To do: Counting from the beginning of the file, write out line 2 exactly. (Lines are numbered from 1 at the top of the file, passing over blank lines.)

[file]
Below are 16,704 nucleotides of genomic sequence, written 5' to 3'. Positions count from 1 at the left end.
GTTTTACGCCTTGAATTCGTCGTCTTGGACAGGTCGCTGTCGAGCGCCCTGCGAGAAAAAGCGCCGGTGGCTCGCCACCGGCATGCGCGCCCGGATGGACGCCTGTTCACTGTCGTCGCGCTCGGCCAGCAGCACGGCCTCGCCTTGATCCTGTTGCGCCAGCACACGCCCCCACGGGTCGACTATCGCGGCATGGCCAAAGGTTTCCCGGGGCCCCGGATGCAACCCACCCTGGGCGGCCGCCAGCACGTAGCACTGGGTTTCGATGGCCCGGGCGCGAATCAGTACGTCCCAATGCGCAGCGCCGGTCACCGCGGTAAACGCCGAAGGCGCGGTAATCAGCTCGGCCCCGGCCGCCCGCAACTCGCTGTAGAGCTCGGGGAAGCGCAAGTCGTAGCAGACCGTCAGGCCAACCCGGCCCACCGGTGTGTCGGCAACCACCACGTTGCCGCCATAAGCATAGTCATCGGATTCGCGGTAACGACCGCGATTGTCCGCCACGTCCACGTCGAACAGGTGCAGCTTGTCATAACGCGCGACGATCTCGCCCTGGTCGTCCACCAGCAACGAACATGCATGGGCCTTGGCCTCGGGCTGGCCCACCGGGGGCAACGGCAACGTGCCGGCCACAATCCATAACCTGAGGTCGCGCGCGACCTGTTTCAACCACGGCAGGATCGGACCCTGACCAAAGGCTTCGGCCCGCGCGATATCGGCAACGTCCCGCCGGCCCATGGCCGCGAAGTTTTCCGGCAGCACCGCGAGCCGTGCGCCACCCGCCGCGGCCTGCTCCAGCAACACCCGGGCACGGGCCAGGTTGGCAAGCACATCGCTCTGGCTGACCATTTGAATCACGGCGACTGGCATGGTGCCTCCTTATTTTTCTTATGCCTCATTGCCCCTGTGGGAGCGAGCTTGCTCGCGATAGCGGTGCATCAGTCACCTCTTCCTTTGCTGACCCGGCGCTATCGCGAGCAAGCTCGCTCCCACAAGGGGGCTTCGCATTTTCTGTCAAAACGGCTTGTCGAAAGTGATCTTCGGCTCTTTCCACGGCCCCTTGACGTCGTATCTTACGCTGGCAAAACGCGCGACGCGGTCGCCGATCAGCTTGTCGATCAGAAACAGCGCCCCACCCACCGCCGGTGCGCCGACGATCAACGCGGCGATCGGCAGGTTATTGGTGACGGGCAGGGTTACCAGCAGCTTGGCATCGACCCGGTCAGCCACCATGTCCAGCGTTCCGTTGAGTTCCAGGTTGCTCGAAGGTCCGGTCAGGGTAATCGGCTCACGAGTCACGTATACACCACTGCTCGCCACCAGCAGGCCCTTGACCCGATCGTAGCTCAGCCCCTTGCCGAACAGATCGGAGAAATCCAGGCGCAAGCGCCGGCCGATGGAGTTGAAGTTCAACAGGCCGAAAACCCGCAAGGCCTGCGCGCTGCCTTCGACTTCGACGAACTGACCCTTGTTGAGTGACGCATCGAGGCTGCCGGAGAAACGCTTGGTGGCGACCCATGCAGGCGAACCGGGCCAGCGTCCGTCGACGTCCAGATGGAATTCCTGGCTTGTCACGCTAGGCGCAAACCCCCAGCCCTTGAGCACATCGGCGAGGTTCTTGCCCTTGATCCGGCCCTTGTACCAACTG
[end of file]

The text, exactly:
GTTTTACGCCTTGAATTCGTCGTCTTGGACAGGTCGCTGTCGAGCGCCCTGCGAGAAAAAGCGCCGGTGGCTCGCCACCGGCATGCGCGCCCGGATGGACGCCTGTTCACTGTCGTCGCGCTCGGCCAGCAGCACGGCCTCGCCTTGATCCTGTTGCGCCAGCACACGCCCCCACGGGTCGACTATCGCGGCATGGCCAAAGGTTTCCCGGGGCCCCGGATGCAACCCACCCTGGGCGGCCGCCAGCACGTAGCACTGGGTTTCGATGGCCCGGGCGCGAATCAGTACGTCCCAATGCGCAGCGCCGGTCACCGCGGTAAACGCCGAAGGCGCGGTAATCAGCTCGGCCCCGGCCGCCCGCAACTCGCTGTAGAGCTCGGGGAAGCGCAAGTCGTAGCAGACCGTCAGGCCAACCCGGCCCACCGGTGTGTCGGCAACCACCACGTTGCCGCCATAAGCATAGTCATCGGATTCGCGGTAACGACCGCGATTGTCCGCCACGTCCACGTCGAACAGGTGCAGCTTGTCATAACGCGCGACGATCTCGCCCTGGTCGTCCACCAGCAACGAACATGCATGGGCCTTGGCCTCGGGCTGGCCCACCGGGGGCAACGGCAACGTGCCGGCCACAATCCATAACCTGAGGTCGCGCGCGACCTGTTTCAACCACGGCAGGATCGGACCCTGACCAAAGGCTTCGGCCCGCGCGATATCGGCAACGTCCCGCCGGCCCATGGCCGCGAAGTTTTCCGGCAGCACCGCGAGCCGTGCGCCACCCGCCGCGGCCTGCTCCAGCAACACCCGGGCACGGGCCAGGTTGGCAAGCACATCGCTCTGGCTGACCATTTGAATCACGGCGACTGGCATGGTGCCTCCTTATTTTTCTTATGCCTCATTGCCCCTGTGGGAGCGAGCTTGCTCGCGATAGCGGTGCATCAGTCACCTCTTCCTTTGCTGACCCGGCGCTATCGCGAGCAAGCTCGCTCCCACAAGGGGGCTTCGCATTTTCTGTCAAAACGGCTTGTCGAAAGTGATCTTCGGCTCTTTCCACGGCCCCTTGACGTCGTATCTTACGCTGGCAAAACGCGCGACGCGGTCGCCGATCAGCTTGTCGATCAGAAACAGCGCCCCACCCACCGCCGGTGCGCCGACGATCAACGCGGCGATCGGCAGGTTATTGGTGACGGGCAGGGTTACCAGCAGCTTGGCATCGACCCGGTCAGCCACCATGTCCAGCGTTCCGTTGAGTTCCAGGTTGCTCGAAGGTCCGGTCAGGGTAATCGGCTCACGAGTCACGTATACACCACTGCTCGCCACCAGCAGGCCCTTGACCCGATCGTAGCTCAGCCCCTTGCCGAACAGATCGGAGAAATCCAGGCGCAAGCGCCGGCCGATGGAGTTGAAGTTCAACAGGCCGAAAACCCGCAAGGCCTGCGCGCTGCCTTCGACTTCGACGAACTGACCCTTGTTGAGTGACGCATCGAGGCTGCCGGAGAAACGCTTGGTGGCGACCCATGCAGGCGAACCGGGCCAGCGTCCGTCGACGTCCAGATGGAATTCCTGGCTTGTCACGCTAGGCGCAAACCCCCAGCCCTTGAGCACATCGGCGAGGTTCTTGCCCTTGATCCGGCCCTTGTACCAACTG